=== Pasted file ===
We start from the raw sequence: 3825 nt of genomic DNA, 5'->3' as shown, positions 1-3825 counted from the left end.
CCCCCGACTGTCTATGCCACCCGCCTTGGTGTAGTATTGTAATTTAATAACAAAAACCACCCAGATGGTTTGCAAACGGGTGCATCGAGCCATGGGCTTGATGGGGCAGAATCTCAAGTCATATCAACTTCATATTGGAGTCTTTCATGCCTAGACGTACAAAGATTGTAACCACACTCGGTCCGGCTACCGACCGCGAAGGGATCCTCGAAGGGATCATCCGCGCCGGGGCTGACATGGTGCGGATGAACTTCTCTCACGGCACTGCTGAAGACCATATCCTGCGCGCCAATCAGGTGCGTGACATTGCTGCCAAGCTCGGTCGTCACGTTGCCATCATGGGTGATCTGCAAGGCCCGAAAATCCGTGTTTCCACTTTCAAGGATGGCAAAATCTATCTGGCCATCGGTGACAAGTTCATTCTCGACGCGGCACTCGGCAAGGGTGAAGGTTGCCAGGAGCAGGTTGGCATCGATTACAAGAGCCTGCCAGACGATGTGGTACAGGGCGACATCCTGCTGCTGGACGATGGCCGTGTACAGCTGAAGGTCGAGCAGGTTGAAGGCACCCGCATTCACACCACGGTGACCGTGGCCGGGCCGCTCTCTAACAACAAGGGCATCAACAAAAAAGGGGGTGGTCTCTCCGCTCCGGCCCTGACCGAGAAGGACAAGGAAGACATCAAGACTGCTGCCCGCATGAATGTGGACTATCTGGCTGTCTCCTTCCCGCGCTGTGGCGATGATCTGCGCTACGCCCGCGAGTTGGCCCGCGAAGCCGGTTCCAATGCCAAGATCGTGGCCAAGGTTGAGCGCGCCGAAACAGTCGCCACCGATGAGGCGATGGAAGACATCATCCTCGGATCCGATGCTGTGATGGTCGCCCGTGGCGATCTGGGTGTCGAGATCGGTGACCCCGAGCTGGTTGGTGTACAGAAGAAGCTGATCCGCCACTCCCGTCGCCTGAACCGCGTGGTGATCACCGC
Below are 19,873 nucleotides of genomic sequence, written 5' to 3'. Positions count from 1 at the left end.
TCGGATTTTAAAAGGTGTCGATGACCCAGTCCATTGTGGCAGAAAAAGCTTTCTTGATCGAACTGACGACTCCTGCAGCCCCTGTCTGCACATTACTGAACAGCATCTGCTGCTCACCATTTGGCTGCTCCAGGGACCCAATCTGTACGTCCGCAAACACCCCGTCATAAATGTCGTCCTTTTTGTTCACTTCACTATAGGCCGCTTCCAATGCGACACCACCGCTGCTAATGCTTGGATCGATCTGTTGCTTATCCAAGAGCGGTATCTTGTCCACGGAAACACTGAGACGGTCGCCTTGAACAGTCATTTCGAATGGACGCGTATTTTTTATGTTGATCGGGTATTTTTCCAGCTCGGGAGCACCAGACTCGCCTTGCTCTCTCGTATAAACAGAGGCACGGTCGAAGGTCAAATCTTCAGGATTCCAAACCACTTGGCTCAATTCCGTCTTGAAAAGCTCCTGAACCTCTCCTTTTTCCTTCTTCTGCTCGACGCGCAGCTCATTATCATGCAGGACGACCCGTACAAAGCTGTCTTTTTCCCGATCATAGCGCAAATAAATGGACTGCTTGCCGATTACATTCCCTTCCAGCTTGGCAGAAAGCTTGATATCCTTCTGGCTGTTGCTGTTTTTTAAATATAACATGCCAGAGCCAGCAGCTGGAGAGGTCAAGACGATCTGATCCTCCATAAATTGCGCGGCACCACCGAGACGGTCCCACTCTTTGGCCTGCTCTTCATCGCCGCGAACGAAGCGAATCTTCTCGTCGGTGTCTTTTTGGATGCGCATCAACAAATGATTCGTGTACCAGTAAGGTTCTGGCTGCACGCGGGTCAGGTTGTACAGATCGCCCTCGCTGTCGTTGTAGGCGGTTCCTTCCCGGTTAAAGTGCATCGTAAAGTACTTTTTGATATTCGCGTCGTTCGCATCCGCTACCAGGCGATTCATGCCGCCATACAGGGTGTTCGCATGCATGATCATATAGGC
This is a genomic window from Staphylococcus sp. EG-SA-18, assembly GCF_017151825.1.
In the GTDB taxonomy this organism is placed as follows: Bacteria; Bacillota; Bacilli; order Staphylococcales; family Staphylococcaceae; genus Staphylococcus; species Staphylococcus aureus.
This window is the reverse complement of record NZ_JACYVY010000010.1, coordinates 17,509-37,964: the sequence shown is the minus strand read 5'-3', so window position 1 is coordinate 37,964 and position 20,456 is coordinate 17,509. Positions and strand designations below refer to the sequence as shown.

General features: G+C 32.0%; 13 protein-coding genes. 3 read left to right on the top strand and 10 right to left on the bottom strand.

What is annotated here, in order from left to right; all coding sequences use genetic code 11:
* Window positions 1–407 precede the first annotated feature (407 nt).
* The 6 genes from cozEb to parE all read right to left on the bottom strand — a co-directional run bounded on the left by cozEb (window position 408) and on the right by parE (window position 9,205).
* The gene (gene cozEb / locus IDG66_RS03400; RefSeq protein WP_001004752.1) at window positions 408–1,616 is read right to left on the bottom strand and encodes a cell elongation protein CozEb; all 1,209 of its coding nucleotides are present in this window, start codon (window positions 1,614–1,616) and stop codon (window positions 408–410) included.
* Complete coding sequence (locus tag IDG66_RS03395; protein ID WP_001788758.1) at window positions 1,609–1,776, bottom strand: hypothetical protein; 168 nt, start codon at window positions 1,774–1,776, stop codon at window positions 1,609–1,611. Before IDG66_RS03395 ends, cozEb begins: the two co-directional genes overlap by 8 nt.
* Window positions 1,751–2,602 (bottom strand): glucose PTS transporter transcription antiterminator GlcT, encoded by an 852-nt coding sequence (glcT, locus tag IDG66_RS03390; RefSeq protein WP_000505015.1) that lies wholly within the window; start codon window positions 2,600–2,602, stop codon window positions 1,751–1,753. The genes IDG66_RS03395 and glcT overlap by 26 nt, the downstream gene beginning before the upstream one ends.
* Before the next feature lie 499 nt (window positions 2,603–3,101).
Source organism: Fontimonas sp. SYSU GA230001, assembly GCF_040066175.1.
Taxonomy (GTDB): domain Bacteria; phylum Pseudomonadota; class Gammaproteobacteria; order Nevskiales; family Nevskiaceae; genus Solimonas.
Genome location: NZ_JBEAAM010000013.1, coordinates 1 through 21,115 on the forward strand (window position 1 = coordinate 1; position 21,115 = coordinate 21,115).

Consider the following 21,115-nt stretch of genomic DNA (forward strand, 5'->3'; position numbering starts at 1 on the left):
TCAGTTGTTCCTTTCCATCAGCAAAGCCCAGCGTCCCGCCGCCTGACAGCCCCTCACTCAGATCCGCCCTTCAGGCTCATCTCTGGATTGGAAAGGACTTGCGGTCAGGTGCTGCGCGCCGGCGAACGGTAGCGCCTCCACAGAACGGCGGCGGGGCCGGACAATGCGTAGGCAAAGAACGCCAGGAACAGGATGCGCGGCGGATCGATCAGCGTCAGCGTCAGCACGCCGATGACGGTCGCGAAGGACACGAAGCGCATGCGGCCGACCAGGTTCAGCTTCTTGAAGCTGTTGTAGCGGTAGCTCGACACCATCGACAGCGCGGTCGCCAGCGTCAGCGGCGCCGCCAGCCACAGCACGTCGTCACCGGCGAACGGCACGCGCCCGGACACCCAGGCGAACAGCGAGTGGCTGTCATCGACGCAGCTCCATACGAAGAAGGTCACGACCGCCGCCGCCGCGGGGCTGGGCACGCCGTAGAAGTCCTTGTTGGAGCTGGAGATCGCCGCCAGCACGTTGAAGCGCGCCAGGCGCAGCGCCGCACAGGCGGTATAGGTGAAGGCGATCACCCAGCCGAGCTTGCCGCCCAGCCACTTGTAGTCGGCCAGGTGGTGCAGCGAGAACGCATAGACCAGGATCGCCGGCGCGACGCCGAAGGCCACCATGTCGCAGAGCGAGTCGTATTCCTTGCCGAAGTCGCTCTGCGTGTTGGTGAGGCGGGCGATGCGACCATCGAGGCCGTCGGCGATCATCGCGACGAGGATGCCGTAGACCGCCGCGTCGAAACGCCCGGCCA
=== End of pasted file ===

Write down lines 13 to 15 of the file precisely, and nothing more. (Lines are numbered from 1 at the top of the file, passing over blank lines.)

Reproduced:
* Complete coding sequence (locus tag IDG66_RS03395; protein ID WP_001788758.1) at window positions 1,609–1,776, bottom strand: hypothetical protein; 168 nt, start codon at window positions 1,774–1,776, stop codon at window positions 1,609–1,611. Before IDG66_RS03395 ends, cozEb begins: the two co-directional genes overlap by 8 nt.
* Window positions 1,751–2,602 (bottom strand): glucose PTS transporter transcription antiterminator GlcT, encoded by an 852-nt coding sequence (glcT, locus tag IDG66_RS03390; RefSeq protein WP_000505015.1) that lies wholly within the window; start codon window positions 2,600–2,602, stop codon window positions 1,751–1,753. The genes IDG66_RS03395 and glcT overlap by 26 nt, the downstream gene beginning before the upstream one ends.
* Before the next feature lie 499 nt (window positions 2,603–3,101).